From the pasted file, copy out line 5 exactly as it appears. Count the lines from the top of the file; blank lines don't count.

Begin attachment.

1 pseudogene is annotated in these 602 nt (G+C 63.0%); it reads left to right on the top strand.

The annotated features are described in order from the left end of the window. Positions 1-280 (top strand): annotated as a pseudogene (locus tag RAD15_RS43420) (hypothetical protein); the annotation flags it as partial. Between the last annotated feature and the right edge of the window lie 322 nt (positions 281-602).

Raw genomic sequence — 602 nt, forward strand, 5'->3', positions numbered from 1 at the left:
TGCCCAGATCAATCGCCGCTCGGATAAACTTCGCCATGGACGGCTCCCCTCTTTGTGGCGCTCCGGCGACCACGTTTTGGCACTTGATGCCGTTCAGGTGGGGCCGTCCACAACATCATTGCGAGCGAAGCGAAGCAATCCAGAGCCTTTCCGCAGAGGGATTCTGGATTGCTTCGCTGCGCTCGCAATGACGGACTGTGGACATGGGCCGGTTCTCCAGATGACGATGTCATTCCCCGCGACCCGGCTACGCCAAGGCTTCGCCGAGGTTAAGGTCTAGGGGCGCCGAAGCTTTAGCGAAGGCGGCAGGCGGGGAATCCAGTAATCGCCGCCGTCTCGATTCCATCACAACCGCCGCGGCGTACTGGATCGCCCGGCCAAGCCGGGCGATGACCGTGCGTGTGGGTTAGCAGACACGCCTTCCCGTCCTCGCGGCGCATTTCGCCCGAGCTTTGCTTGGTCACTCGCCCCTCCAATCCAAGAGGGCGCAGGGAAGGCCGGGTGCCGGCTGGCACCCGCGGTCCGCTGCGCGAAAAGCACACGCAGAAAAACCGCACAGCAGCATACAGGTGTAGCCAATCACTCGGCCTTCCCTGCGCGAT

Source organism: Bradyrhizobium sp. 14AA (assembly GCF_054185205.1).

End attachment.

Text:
Source organism: Bradyrhizobium sp. 14AA (assembly GCF_054185205.1).